Here, the plaintiff proved the bailment and the damage but gave no evidence to show that the defendant was negligent in any manner charged in the petition or otherwise. This proof offered by the plaintiff had the effect of placing the burden upon the defendant to show that it exercised due care.
The witnesses called by the defense all gave evidence that the defendant exercised at least ordinary diligence. The plaintiff contends that some of the witnesses introduced by the defendant, who testified concerning the operation of the shop and the conduct of the employees on the particular occasion, contradicted themselves by prior statements, and that some inconsistencies appeared in statements by two of the witnesses with respect to the shop cleaning routine followed by the defendant's employees. Counsel has not shown the substance of these claimed contradictions and inconsistencies nor pointed out where they appear in the record, and we have been unable to find them. While there was no proof adduced to show what caused the fire, there was also no evidence that it was caused by the negligence of the defendant's employees.
When the proceedings reached this stage, with no evidence in the record to show defendant's negligence, and such evidence as there was revealed the exercise of due care on the part of the defendant, the burden of going forward with the evidence shifted to the plaintiff who then had the burden of producing evidence to show negligence on the part of the defendant. This the plaintiff failed to accomplish. While the plaintiff's initial evidence made out a prima facie case of negligence, because of the force of the statute, the defendant's evidence offset this by proving affirmatively that he exercised at least the degree of care which the bailment in question called for. This showing prevented a recovery by the bailor unless she introduced rebuttal evidence under the burden placed upon her. This being so, the trial judge properly granted the defendant's motion for judgment notwithstanding the verdict. Bailey v. Insurance Co. of N. America, 80 Ga. App. 521, 538 (1) (56 SE2d 848). This granting of the motion for judgment notwithstanding the verdict corrected the trial judge's improper overruling of the defendant's motion for a directed verdict in its favor. Green, Georgia Law of Evidence, 18, 19, 20, and 22. Cf. Code 38-104.
Code 38-104 gives the trial judge the right to solve, in his sound discretion, the question whether there is a shifting of the burden of introducing evidence as to particular facts or issues during the progress of the case. Hawkins v. Davie, 136 Ga. 550 (1), 552 (71 SE 873). Although the statute uses the term, "burden of proof," the meaning in which it is used is rather the shifting of the burden of going forward with the evidence and not the shifting of the ultimate burden of proof.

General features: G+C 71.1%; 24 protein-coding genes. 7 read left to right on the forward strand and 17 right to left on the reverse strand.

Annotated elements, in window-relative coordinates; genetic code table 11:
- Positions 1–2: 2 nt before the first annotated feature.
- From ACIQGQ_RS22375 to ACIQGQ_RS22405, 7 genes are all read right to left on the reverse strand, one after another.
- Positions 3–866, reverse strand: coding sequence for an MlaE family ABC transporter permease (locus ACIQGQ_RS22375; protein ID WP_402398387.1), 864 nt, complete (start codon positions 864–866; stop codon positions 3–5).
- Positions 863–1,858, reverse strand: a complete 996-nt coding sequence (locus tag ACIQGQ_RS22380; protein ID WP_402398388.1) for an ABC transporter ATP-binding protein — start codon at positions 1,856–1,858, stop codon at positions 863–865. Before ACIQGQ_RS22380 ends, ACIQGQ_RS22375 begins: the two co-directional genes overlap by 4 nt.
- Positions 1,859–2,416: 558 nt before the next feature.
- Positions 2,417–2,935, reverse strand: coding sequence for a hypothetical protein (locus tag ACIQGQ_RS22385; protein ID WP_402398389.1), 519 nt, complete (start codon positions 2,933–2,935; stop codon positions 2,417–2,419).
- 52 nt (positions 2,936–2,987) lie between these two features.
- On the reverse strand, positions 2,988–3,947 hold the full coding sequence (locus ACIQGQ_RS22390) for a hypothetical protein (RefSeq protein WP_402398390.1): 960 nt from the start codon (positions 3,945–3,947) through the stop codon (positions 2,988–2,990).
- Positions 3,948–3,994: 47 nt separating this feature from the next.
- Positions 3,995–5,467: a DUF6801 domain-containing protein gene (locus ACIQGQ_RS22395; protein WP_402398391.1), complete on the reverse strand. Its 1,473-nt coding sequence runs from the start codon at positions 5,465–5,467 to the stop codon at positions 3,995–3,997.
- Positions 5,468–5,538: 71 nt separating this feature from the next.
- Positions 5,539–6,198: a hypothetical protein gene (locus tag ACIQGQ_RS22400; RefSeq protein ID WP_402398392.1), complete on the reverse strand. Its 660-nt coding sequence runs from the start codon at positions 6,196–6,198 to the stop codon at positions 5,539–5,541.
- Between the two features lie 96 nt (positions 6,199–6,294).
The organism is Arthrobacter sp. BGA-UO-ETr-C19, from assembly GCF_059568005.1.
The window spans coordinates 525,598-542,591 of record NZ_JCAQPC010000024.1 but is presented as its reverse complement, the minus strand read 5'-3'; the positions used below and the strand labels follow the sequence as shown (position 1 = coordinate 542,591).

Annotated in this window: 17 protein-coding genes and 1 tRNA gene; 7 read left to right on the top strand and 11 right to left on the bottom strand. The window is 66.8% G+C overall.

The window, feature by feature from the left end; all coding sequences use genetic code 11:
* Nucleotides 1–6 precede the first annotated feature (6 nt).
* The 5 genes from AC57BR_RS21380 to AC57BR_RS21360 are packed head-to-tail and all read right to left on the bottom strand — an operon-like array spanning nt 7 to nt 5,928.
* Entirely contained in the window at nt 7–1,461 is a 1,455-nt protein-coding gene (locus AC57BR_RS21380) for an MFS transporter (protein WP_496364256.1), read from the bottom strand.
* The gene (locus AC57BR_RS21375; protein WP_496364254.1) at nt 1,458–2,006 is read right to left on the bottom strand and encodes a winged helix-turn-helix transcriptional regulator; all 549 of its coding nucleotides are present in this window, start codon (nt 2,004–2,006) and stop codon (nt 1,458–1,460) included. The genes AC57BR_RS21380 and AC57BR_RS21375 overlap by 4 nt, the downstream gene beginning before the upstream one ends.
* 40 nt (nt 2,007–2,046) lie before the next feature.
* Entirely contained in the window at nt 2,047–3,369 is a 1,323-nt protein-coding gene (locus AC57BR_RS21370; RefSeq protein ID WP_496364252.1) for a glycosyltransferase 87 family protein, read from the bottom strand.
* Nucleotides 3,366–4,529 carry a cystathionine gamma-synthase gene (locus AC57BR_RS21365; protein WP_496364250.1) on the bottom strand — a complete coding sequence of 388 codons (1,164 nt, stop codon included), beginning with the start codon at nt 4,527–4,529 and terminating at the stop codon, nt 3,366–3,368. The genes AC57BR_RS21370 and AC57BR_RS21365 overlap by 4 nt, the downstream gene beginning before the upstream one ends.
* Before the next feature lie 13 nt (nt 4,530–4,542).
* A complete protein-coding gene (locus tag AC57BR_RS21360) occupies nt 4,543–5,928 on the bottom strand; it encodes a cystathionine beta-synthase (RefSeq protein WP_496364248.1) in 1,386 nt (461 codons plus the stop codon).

The term, "burden of proof," is used in two senses: one, the burden of proof thrust upon the party by the pleadings which remains upon him throughout the trial and, two, the burden of the evidence which may and does shift during the progress of the trial as to facts or issues from one party to the other. As to the burden of the evidence, the trial court has the discretion to determine whether or not the evidence produced, under the particular facts, has shifted it. If it has shifted and the party to whom it has shifted has not successfully carried this burden of evidence, the trial judge has authority to withdraw the case from the jury by directing a verdict. Hawkins v. Davie, 136 Ga. 550
, supra; Department of Revenue v. Davie, 67 Ga. App. 281 (4)
, 289 (20 SE2d 40
). As to the burden of proof placed by the pleadings, the trial judge has no discretion--it is a matter of law; but as to the shifting of the burden of the evidence, he has discretion to determine whether the evidence produced, together with any applicable rules of presumption and procedure, in the particular case has shifted the burden. Central of Ga. R. Co. v. Hester, 94 Ga. App. 226 (94 SE2d 124)
; and Code 38-104.
In the present case the trial judge properly exercised sound discretion by granting the motion for judgment notwithstanding the verdict.
Since the defendant was entitled to judgment, it is unnecessary to consider the assignments of error made by the plaintiff to the granting of the defendant's motion for new trial.
Judgment affirmed. Felton, C. J., and Hall, J., concur.